Starting January 1, 2015, businesses in Maine have a new crowdfunding alternative for raising capital. Maine Office of Securities (“MOOS”) Rule 523 – entitled “Rule Regarding Short-Form Seed Capital Registrations” – provides a relatively simple route for selling up to $1 million of equity or debt per year over Internet social media sites, through Internet advertising, using a securities broker-dealer, or on the company’s own website.
The new rule requires prior filing and clearance by MOOS before any offer or sale may be made. That filing includes a company business plan, a set of prior-year financial statements and Q&A disclosures covering a range of topics. This is a simpler set of filings than would be required for other registered offerings in Maine. However, there are some conditions. Importantly, the rule imposes a $5,000 limit on purchases per person per year unless the purchaser qualifies as an “accredited investor.” All subscription proceeds must be deposited with a bank until a company-specified minimum dollar amount has been raised. Sales outside of Maine will often be impractical, due to other states’ securities laws.
To our knowledge, no filings under this rule have yet been made with MOOS, so how Maine companies will make use of the new crowdfunding rule remains unclear. However, if you think your business might be interested in raising capital through this new route, here are a few steps you might take to help you prepare:
- Refine your business plan – The business plan is an important piece of the filing with MOOS. A professional and intelligent business plan can help increase the chances that a crowdfunding campaign will be successful. More importantly, however, thinking through your business plan will help you decide how much financing you need to raise and whether crowdfunding is the right route.
- Get a CPA involved early – Be sure to consult with a qualified CPA to assist you with the preparation of your company’s financial statements. For offerings that are more than $100,000 the business will need to file and disclose a set of financial statements for the most recent completed year that have either been reviewed or audited by an independent public accountant. This is not something to be done at the last minute. In fact, involvement of the CPA a year in advance can be quite helpful.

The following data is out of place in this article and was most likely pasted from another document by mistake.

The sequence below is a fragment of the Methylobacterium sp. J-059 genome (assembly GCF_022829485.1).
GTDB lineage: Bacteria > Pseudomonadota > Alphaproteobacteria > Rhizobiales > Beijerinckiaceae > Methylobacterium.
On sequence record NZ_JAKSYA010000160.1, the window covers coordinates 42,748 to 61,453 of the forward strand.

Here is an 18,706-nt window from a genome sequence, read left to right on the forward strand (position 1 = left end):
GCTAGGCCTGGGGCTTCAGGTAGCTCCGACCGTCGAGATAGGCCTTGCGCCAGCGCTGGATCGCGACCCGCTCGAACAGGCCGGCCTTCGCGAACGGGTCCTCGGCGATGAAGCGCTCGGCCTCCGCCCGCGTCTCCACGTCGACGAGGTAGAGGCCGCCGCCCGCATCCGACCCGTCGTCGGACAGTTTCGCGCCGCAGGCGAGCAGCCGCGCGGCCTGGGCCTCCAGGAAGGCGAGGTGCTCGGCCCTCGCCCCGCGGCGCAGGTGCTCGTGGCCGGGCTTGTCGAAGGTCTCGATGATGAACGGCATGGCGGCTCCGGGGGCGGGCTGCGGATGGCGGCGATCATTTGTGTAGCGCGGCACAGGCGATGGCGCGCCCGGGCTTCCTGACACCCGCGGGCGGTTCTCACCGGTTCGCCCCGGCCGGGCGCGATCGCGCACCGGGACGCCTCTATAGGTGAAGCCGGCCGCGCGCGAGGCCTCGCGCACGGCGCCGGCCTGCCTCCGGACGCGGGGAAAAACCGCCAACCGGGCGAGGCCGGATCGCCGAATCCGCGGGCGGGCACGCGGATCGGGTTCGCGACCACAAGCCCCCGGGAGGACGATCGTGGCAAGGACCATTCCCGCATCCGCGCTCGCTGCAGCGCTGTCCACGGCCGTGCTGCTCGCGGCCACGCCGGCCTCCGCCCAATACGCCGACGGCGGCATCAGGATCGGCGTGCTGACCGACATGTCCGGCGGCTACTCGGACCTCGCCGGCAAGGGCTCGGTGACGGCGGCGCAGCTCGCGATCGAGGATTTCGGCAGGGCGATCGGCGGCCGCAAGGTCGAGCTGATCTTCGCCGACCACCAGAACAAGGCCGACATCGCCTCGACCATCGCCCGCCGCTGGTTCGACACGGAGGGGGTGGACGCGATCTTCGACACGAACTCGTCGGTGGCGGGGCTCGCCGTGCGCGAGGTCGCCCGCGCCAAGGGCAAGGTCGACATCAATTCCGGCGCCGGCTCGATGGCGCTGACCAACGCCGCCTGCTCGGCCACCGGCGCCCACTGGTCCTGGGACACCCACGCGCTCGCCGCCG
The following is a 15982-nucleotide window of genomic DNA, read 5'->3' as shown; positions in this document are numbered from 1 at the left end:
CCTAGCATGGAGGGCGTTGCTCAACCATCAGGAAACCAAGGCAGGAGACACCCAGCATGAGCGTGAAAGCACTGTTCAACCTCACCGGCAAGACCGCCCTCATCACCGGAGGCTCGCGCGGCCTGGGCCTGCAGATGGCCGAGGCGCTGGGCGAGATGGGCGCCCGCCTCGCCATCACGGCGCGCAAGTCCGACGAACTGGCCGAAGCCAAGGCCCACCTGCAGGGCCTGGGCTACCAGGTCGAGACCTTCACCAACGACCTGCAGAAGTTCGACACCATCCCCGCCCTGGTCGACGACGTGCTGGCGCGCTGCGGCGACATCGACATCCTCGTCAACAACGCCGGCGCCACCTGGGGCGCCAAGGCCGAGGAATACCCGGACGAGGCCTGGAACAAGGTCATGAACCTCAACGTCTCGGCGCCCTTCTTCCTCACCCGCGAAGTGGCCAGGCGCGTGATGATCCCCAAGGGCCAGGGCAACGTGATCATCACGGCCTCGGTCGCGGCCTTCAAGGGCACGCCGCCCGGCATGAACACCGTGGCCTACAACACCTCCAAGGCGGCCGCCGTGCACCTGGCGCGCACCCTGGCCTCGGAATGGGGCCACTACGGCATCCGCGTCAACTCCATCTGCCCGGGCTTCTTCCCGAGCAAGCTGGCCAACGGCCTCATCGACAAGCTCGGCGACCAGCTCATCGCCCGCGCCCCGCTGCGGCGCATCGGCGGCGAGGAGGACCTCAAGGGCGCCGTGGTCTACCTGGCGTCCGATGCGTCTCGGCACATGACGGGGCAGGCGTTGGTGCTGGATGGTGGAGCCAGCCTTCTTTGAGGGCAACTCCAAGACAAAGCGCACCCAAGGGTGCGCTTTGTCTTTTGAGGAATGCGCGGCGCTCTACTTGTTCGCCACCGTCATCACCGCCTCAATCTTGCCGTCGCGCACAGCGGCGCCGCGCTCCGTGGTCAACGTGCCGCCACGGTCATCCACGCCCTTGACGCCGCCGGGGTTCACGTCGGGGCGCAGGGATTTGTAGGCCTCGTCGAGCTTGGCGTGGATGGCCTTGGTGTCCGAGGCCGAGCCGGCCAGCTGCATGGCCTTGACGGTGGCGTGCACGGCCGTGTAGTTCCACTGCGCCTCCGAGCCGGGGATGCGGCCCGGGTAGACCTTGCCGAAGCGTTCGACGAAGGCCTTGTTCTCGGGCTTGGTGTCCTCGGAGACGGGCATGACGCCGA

- Consider the form of security that will be offered – When deciding on the type of security that will be offered through crowdfunding, you must keep in mind the need for future capital and how crowdfunding might constrain your company in the future. A successful campaign could result in hundreds of new holders, which could be a headache to administer and a headache to own. It therefore is important to consult with a knowledgeable business lawyer to design the security in such a way that investment will not drive the company or the investor crazy. A company likely does not want huge numbers of voting shareholders, and an investor likely does not want a security that significantly complicates his or her income tax returns. Depending on the type of entity, the proper design of the security might not be obvious – hence the need for competent counsel.
As discussed in a previous article, some companies will be better candidates for crowdfunding than others. There is no point engaging in this type of offering unless your company is one that will have broad appeal and support. But if yours is the type of company that can inspire excitement or trust among a broad swath of potential supporters, this new crowdfunding rule can help you raise significant capital in new and interesting ways.
Because the disclosure requirements of the rule are relatively simple, some companies will be tempted to “bootstrap” an offering on their own, with little outside assistance, especially if the company is a startup with no prior year financial history to disclose. However, offerings of stock and other securities are heavily regulated under both federal and state laws, and it is not yet clear what level of review MOOS will impose on these offerings. Given the current uncertainties and lack of a reliable track record for these offerings, those considering crowdfunding under the new Maine rule are encouraged to talk to a lawyer knowledgeable about securities laws and to take appropriate steps to plan for a successful offering.